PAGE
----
By Peter McLaren-Kennedy • 30 July 2022 • 15:09
Second Monkeypox death in Spain as New York declares health emergency. Image: Spotmatik Ltd/Shutterstock.com
The Ministry of Health confirmed on Saturday, July 30 that a second person had died from the virus, this time a man in Alicante. He is said to have said he died from encephalitis associated with the disease, a serious condition which causes the brain to become swollen.
With infections rising to more than 4,000, Spain is second only to the US in the number of cases with Madrid and Catalonia having the most cases at 1,656 and 1,406 respectively.
According to newspaper El Mundo around 120 carriers have been hospitalised causing at least one expert to suggest that more deaths can be expected.
The death of the middle-aged man takes the known number of deaths worldwide to eight and the number of cases to more than 22,000.
The steady rises in cases caused the World Health Organisation to declare a global health emergency, as has New York which accounts for the majority of cases in the US. Declaring a health emergency means the threat is very real and requires a coordinated international response.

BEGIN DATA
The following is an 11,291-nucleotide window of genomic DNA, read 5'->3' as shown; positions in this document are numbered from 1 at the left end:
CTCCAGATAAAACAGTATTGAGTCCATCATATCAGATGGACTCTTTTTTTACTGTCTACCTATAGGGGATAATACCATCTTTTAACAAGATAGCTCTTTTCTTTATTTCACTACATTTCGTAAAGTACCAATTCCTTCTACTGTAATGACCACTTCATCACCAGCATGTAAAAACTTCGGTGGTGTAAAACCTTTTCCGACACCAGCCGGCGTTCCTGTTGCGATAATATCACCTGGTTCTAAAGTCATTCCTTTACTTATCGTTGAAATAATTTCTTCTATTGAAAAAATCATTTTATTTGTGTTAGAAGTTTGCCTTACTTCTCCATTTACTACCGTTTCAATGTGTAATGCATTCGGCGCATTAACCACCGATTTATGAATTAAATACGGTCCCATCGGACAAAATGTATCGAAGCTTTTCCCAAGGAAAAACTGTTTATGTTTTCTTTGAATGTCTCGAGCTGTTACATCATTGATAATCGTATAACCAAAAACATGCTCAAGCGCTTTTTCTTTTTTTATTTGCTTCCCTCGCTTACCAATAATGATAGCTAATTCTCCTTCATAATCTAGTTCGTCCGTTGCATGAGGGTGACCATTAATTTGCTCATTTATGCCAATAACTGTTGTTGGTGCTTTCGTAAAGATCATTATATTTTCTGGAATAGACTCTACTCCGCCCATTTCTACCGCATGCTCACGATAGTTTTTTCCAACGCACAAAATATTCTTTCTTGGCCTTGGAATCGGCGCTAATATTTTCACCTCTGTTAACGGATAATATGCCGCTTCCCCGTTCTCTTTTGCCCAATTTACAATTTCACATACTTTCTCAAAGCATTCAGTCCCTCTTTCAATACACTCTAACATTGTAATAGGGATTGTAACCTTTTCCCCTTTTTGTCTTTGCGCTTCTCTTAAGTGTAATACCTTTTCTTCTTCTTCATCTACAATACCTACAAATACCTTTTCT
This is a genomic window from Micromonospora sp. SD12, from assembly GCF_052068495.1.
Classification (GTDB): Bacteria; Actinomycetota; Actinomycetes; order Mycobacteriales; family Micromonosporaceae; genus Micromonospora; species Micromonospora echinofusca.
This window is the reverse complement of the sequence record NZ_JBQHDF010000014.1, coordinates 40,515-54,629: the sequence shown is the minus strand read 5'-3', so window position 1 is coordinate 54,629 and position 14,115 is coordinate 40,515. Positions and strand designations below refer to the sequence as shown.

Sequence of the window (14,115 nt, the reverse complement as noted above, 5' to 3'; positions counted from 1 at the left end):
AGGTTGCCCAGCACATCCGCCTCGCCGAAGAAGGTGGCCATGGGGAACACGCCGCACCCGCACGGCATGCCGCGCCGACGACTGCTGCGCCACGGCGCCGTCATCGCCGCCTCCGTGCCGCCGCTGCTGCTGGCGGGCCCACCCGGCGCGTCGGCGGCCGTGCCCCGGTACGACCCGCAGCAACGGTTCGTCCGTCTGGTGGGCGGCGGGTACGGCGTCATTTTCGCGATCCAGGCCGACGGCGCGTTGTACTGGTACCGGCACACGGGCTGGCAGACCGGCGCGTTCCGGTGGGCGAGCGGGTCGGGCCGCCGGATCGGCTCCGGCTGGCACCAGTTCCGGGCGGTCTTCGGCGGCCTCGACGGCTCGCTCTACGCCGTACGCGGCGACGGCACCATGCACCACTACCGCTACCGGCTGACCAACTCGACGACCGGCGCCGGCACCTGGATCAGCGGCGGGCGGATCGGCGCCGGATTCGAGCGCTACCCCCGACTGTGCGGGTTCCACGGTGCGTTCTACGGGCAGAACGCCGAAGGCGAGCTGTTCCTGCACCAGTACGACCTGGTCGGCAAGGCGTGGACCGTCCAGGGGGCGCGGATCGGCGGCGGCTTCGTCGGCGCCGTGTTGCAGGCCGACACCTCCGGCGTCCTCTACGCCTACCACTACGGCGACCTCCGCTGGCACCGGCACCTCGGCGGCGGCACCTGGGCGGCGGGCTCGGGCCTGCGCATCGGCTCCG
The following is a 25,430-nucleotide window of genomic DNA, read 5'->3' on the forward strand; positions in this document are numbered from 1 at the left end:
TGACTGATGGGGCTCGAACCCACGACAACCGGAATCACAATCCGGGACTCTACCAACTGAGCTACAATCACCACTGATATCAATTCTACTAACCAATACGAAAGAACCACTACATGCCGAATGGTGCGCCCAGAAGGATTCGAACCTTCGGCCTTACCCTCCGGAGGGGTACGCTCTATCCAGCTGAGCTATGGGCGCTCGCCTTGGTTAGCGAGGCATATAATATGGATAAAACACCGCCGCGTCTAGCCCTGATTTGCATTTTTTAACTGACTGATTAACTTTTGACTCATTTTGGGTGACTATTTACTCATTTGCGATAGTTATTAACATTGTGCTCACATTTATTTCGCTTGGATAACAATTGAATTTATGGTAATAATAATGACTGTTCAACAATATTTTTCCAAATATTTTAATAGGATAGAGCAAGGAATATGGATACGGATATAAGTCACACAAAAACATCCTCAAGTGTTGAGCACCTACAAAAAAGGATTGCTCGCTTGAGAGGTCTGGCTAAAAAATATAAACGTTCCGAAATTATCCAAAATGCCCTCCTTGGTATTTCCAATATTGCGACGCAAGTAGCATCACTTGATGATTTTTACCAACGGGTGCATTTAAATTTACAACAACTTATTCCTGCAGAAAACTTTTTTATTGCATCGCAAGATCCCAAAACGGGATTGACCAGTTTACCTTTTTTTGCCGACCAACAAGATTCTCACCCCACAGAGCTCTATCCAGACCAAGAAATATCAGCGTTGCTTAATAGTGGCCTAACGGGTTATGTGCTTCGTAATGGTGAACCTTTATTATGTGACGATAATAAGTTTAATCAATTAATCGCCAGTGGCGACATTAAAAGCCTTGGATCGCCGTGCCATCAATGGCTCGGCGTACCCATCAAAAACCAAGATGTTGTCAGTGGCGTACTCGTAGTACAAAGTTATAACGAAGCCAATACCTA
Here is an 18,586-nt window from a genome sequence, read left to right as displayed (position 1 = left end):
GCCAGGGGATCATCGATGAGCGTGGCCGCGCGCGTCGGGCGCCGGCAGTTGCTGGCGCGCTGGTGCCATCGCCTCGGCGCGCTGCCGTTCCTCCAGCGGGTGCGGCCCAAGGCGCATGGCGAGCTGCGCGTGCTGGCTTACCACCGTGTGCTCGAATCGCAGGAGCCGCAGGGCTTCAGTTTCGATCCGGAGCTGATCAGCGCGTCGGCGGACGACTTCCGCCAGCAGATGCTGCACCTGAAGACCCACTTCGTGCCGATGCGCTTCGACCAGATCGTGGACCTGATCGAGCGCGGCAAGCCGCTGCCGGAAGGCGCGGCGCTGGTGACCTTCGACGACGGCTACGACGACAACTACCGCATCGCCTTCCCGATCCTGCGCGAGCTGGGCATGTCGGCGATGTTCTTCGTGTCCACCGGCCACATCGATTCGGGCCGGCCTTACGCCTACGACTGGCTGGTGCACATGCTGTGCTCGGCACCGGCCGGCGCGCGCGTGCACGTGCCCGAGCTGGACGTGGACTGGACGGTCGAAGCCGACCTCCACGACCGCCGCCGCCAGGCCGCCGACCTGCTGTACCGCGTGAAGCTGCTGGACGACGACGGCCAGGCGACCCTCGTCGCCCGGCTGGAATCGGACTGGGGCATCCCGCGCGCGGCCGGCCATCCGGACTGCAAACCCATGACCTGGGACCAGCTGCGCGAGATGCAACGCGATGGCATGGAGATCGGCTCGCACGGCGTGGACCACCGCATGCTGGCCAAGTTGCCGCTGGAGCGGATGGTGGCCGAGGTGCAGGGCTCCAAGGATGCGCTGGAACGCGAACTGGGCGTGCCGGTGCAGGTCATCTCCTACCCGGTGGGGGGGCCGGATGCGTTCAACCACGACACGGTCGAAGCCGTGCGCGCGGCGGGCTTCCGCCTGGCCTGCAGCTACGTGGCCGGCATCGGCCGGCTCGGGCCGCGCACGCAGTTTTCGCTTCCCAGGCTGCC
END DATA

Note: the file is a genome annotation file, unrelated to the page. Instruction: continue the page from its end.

Although experts have said the strain currently in Spain is less dangerous than strains found elsewhere, the country tops the European table for Monkeypox related deaths.
Those that have been infected range from 10 months old to 88 with the average age of patients 37.
The death comes as the Director General of the WHO, Tedros Adhanom Ghebreyesus, said that he needed to declare a health emergency despite the lack of consensus amongst experts.
He said: “We have an outbreak that has spread around the world rapidly through new modes of transmission about which we understand too little and which meets the criteria in the international health regulations.
“I know this has not been an easy or straightforward process and that there are divergent views among the members of the committee.”
Whilst Monkeypox has been present in parts of Central and West Africa, this is the first time the virus has spread beyond those borders. Initially thought to be relatively harmless, Monkeypox patients develop fevers, swollen lymph nodes, headaches and muscle aches. They also get a rash that starts of their limbs before spreading to elsewhere on the body, causing lesions.
The initial outbreak reportedly came through sexual contact among LGBTQ groups but it has now spread to other members of the community. Unlike Covid-19 it is not airborne requiring the exchange of bodily fluids, which makes it less virulent and easier to control.
With the second Monkeypox death recorded in Spain, officials will be concerned that the infection rates and the virulence of the virus are worse than originally thought.
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Originally from South Africa, Peter is based on the Costa Blanca and is a web reporter for the Euro Weekly News covering international and Spanish national news.
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